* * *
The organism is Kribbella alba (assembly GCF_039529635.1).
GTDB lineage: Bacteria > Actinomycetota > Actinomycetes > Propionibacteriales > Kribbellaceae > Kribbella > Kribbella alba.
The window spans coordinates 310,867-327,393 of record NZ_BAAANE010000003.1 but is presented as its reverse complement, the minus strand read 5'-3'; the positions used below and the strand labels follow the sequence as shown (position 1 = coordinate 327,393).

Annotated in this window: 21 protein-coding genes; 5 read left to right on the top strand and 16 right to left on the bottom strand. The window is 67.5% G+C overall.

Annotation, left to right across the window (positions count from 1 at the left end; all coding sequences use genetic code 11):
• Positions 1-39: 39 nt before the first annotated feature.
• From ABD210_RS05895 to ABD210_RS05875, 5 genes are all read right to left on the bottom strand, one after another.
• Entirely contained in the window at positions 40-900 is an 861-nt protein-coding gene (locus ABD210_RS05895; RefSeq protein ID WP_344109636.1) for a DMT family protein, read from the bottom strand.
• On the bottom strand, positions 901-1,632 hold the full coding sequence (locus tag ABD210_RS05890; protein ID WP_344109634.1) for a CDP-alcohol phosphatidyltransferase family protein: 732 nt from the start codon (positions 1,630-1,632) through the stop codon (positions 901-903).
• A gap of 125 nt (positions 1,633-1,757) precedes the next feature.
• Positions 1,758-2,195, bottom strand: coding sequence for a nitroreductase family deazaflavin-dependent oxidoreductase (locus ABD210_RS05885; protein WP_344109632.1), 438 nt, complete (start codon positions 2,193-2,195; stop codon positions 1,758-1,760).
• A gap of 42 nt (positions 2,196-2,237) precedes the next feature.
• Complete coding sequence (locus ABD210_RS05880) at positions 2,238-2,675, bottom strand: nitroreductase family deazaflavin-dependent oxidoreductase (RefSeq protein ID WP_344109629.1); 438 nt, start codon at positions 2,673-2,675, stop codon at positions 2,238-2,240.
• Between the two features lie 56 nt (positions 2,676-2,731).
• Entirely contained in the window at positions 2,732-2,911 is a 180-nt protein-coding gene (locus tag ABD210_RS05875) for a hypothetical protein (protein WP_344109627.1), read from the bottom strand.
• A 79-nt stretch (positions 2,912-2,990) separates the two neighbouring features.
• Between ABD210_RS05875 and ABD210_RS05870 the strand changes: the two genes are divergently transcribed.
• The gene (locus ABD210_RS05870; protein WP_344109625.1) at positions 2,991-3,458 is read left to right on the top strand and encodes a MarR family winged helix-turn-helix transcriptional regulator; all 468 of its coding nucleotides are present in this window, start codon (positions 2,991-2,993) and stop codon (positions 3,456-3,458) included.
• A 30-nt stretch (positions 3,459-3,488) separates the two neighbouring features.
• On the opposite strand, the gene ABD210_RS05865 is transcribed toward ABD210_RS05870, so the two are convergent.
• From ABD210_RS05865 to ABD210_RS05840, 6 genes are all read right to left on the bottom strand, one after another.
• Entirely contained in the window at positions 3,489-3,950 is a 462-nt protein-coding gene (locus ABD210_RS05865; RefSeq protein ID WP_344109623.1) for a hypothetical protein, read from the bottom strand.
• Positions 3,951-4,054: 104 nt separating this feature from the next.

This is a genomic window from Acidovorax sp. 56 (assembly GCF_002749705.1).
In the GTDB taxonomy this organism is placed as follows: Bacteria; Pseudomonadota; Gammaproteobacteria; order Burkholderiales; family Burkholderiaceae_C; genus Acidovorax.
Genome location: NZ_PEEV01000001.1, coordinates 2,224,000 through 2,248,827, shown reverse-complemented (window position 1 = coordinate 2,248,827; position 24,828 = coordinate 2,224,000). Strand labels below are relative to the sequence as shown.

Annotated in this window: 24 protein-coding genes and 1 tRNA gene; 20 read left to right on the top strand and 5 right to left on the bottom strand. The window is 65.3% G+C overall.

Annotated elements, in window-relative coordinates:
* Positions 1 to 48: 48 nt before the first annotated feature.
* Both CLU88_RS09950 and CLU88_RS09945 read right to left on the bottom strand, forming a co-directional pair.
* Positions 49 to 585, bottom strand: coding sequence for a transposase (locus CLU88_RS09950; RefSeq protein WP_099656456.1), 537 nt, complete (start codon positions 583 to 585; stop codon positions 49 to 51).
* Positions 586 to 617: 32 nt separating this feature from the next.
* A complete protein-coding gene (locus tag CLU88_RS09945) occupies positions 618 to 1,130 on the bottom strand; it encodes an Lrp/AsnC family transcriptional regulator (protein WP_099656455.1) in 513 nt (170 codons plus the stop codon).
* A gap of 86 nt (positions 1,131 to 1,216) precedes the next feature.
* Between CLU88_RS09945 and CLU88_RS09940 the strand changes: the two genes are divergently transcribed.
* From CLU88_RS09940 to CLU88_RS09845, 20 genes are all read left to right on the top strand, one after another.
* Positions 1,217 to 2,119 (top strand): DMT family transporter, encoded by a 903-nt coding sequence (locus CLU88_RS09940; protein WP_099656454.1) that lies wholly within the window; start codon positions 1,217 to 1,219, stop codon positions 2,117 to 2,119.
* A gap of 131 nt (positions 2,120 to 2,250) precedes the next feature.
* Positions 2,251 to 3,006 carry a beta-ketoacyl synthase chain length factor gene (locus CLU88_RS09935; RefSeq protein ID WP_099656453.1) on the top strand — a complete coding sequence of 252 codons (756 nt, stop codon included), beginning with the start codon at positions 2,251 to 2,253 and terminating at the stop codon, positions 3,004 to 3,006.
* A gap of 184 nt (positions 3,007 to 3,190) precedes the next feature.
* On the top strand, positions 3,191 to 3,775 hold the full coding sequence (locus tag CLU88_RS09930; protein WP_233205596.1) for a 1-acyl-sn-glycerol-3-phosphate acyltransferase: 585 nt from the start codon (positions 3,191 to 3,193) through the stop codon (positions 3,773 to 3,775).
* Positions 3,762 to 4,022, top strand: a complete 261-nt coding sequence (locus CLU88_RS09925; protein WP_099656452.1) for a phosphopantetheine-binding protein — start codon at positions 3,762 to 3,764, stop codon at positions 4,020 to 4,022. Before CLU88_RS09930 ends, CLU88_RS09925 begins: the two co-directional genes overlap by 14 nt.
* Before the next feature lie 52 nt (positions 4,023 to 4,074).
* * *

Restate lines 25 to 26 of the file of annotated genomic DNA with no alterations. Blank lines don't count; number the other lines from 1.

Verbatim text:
In the GTDB taxonomy this organism is placed as follows: Bacteria; Pseudomonadota; Gammaproteobacteria; order Burkholderiales; family Burkholderiaceae_C; genus Acidovorax.
Genome location: NZ_PEEV01000001.1, coordinates 2,224,000 through 2,248,827, shown reverse-complemented (window position 1 = coordinate 2,248,827; position 24,828 = coordinate 2,224,000). Strand labels below are relative to the sequence as shown.